Haverhill Police Chase Ends in Crash Over State Lines

A police chase began in Haverhill this evening after shots rang out at law enforcement officers.Haverhill police chase ends in crash

This occurred on Interstate 495, with the pursuit continuing onto Interstate 93 northbound. The pursuit ended on Route 111 with the fleeing suspect crashing.

The Haverhill Police official statement can be read below:

“At approximately 21:30 hours, officers on patrol in the Acre neighborhood came across an individual firing a handgun from a motor vehicle at an unknown target. Haverhill officers gave pursuit, at which time the suspect began firing at the officers in pursuit. Shortly after crossing the border into New Hampshire, the suspect vehicle crashed, at which time one suspect fled the vehicle into the woods and a second suspect was apprehended. Police are currently searching a wooded area in New Hampshire for the second suspect. At this time there are no reported injuries to any officers involved in this incident.”

Massachusetts State Police were also involved in the pursuit. There were two individuals in the fleeing vehicle, and only one has been captured. Numerous law enforcement authorities are searching for the second suspect who fled the scene.

Accidents During Police Chases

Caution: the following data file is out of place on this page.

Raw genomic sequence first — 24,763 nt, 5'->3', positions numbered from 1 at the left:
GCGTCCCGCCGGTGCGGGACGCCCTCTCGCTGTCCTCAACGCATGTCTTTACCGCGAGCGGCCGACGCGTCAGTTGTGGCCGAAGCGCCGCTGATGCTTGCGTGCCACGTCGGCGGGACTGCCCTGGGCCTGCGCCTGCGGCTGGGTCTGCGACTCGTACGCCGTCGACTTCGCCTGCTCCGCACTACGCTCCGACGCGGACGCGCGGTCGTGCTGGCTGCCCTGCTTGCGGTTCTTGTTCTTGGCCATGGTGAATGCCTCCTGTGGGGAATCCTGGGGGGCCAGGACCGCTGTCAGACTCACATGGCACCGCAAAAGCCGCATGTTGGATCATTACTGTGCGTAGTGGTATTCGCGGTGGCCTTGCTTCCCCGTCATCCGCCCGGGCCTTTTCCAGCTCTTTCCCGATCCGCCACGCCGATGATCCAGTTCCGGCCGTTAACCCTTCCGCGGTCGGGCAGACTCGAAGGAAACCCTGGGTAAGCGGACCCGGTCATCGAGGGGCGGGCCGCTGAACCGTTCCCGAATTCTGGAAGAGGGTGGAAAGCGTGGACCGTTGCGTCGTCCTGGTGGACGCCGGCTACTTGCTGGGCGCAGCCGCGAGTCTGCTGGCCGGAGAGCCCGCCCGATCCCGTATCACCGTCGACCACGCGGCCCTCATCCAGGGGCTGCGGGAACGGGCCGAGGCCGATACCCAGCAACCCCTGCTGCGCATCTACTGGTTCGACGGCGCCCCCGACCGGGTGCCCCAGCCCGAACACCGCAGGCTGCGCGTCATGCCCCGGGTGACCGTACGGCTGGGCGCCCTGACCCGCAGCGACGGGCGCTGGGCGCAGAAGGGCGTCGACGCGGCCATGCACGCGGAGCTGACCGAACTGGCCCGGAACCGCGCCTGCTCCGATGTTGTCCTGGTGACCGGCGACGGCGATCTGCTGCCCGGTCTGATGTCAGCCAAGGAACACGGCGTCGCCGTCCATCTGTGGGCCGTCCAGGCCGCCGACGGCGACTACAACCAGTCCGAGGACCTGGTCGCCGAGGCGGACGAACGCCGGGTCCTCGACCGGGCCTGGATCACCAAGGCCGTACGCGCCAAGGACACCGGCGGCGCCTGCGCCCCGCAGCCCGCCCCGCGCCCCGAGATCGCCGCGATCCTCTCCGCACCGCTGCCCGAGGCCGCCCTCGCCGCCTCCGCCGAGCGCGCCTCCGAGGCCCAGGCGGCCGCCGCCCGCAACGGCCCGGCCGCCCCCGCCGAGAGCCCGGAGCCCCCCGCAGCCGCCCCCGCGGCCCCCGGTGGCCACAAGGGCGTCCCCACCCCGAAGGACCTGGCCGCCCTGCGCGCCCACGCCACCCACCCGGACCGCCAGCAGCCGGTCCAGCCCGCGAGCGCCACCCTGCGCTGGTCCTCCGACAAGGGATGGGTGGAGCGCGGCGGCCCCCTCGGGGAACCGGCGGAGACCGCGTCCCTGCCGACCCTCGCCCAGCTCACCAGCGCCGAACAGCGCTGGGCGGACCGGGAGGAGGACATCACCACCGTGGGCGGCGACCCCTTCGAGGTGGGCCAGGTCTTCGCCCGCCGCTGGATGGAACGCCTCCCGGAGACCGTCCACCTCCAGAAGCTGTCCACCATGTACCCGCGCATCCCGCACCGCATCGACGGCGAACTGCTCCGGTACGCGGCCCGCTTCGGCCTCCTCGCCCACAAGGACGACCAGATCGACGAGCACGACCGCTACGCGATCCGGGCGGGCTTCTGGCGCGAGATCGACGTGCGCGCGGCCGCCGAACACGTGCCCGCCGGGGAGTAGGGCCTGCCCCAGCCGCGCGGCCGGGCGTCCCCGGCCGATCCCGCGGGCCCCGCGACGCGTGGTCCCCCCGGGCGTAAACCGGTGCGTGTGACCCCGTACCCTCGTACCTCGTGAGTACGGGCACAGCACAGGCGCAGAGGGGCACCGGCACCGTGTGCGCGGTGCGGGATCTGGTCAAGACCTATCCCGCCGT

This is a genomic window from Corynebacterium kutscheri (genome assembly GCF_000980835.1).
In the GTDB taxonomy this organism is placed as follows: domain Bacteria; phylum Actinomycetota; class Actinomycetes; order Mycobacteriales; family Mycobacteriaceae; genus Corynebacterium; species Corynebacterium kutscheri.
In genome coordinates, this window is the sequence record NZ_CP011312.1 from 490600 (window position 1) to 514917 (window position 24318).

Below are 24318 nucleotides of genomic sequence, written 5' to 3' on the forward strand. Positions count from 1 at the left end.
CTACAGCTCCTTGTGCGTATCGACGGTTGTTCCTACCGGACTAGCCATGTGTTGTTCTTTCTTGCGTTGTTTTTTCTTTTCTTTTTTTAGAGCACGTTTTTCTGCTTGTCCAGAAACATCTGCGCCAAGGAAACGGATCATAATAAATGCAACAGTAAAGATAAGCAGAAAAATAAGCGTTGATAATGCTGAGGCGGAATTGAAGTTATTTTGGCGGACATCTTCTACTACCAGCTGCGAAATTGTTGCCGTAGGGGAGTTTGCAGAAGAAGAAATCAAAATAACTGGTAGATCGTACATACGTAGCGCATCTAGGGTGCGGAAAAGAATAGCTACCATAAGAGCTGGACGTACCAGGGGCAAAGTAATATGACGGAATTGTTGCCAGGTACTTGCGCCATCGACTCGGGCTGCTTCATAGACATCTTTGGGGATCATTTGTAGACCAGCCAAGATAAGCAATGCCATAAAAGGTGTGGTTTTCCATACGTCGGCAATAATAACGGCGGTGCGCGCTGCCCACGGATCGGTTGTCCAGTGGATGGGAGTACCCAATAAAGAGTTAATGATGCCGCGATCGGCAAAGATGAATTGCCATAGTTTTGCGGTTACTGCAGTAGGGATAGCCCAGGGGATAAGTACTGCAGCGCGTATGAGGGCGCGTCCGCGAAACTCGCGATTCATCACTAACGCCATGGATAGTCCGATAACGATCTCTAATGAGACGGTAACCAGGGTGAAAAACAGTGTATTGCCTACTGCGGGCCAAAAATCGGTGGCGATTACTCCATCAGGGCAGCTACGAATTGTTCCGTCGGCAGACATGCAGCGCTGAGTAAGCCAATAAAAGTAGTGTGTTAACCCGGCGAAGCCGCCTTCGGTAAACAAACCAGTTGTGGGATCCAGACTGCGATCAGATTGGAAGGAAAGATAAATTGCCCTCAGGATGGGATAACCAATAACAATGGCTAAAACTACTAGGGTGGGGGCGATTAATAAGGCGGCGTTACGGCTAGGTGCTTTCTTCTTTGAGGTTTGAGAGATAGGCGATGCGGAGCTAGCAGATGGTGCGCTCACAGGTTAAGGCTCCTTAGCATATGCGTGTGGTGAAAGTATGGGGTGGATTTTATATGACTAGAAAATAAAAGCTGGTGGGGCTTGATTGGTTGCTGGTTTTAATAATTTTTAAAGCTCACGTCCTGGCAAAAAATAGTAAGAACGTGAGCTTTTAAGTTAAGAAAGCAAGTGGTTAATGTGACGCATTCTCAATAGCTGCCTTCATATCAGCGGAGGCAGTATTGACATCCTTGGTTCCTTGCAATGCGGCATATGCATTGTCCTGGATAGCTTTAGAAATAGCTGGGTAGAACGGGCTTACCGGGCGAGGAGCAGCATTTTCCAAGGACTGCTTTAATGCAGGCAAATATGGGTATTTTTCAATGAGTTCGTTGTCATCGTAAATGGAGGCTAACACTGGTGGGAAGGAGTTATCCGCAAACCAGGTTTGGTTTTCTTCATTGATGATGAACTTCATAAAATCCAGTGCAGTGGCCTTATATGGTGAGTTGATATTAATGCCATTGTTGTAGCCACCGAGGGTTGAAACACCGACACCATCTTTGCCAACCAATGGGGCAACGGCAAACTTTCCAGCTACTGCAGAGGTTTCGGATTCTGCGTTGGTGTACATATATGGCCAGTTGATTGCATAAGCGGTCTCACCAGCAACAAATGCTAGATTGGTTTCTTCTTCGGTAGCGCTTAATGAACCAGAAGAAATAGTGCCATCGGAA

If a civilian is injured during a police pursuit by either the fleeing suspect or the police vehicle, compensation for injuries from the fleeing suspect can be recovered. Typically, a Massachusetts personal injury lawsuit will also seek remedy from the owner of the vehicle is the driver is not also the owner. However, in police chases if the fleeing suspect is evading arrest in a stolen vehicle, then the vehicle owner would not be responsible for any injuries to innocent bystanders. This is because clearly the owner did not give permission to use the vehicle, and any resulting injury cannot be put on the owner.

The police officers may also have some liability to an innocent bystander. If the police officer or officers failed to follow standard procedures, or fell below their duties as taught in training, and as a result a bystander was injured, then they can be sued. This is because falling below these standards and duties constitutes negligence. Often this means, they would need to stop chasing the fleeing suspect in certain road conditions or areas because it is more dangerous to the general public, than picking up the pursuit by air or other means.

Collecting compensation for injuries in a police car chase can be complicated. For assistance with your police pursuit personal injury claim, contact the knowledgeable attorneys at the Jeffrey Glassman Injury Lawyers. You can receive a consultation at any time by calling (617) 777-7777.
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